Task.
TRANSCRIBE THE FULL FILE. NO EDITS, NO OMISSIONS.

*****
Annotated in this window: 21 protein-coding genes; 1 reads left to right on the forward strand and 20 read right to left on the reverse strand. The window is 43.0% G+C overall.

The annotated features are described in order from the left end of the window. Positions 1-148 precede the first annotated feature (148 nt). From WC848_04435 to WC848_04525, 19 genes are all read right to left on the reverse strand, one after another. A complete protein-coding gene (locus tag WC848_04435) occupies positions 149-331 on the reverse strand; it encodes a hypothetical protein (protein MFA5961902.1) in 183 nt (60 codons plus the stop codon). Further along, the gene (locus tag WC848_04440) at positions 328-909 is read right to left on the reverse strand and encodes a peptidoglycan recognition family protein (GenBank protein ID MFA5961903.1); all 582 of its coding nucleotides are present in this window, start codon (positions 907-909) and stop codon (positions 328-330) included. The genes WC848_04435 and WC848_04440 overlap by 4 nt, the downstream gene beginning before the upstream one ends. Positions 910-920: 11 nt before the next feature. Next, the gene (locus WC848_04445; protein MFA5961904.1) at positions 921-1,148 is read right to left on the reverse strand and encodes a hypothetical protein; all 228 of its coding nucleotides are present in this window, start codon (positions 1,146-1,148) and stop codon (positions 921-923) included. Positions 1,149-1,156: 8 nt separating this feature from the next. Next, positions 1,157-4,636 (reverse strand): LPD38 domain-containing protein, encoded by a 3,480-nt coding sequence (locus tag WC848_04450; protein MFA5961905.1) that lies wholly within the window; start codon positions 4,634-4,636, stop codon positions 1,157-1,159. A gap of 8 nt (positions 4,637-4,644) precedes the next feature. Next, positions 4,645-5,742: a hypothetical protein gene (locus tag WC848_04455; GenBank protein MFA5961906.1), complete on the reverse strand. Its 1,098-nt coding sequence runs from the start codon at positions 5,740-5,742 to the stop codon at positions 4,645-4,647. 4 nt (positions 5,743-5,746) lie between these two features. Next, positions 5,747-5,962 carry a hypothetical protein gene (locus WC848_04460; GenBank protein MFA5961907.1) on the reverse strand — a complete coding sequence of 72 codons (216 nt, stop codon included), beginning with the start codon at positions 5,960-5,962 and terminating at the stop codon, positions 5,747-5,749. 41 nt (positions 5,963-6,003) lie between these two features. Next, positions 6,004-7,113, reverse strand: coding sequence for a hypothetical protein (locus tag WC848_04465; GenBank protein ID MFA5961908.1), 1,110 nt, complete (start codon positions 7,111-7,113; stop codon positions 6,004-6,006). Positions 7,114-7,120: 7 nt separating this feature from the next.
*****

Annotated in this window: 21 protein-coding genes; 1 reads left to right on the forward strand and 20 read right to left on the reverse strand. The window is 43.0% G+C overall.

The annotated features are described in order from the left end of the window. Positions 1-148 precede the first annotated feature (148 nt). From WC848_04435 to WC848_04525, 19 genes are all read right to left on the reverse strand, one after another. A complete protein-coding gene (locus tag WC848_04435) occupies positions 149-331 on the reverse strand; it encodes a hypothetical protein (protein MFA5961902.1) in 183 nt (60 codons plus the stop codon). Further along, the gene (locus tag WC848_04440) at positions 328-909 is read right to left on the reverse strand and encodes a peptidoglycan recognition family protein (GenBank protein ID MFA5961903.1); all 582 of its coding nucleotides are present in this window, start codon (positions 907-909) and stop codon (positions 328-330) included. The genes WC848_04435 and WC848_04440 overlap by 4 nt, the downstream gene beginning before the upstream one ends. Positions 910-920: 11 nt before the next feature. Next, the gene (locus WC848_04445; protein MFA5961904.1) at positions 921-1,148 is read right to left on the reverse strand and encodes a hypothetical protein; all 228 of its coding nucleotides are present in this window, start codon (positions 1,146-1,148) and stop codon (positions 921-923) included. Positions 1,149-1,156: 8 nt separating this feature from the next. Next, positions 1,157-4,636 (reverse strand): LPD38 domain-containing protein, encoded by a 3,480-nt coding sequence (locus tag WC848_04450; protein MFA5961905.1) that lies wholly within the window; start codon positions 4,634-4,636, stop codon positions 1,157-1,159. A gap of 8 nt (positions 4,637-4,644) precedes the next feature. Next, positions 4,645-5,742: a hypothetical protein gene (locus tag WC848_04455; GenBank protein MFA5961906.1), complete on the reverse strand. Its 1,098-nt coding sequence runs from the start codon at positions 5,740-5,742 to the stop codon at positions 4,645-4,647. 4 nt (positions 5,743-5,746) lie between these two features. Next, positions 5,747-5,962 carry a hypothetical protein gene (locus WC848_04460; GenBank protein MFA5961907.1) on the reverse strand — a complete coding sequence of 72 codons (216 nt, stop codon included), beginning with the start codon at positions 5,960-5,962 and terminating at the stop codon, positions 5,747-5,749. 41 nt (positions 5,963-6,003) lie between these two features. Next, positions 6,004-7,113, reverse strand: coding sequence for a hypothetical protein (locus tag WC848_04465; GenBank protein ID MFA5961908.1), 1,110 nt, complete (start codon positions 7,111-7,113; stop codon positions 6,004-6,006). Positions 7,114-7,120: 7 nt separating this feature from the next.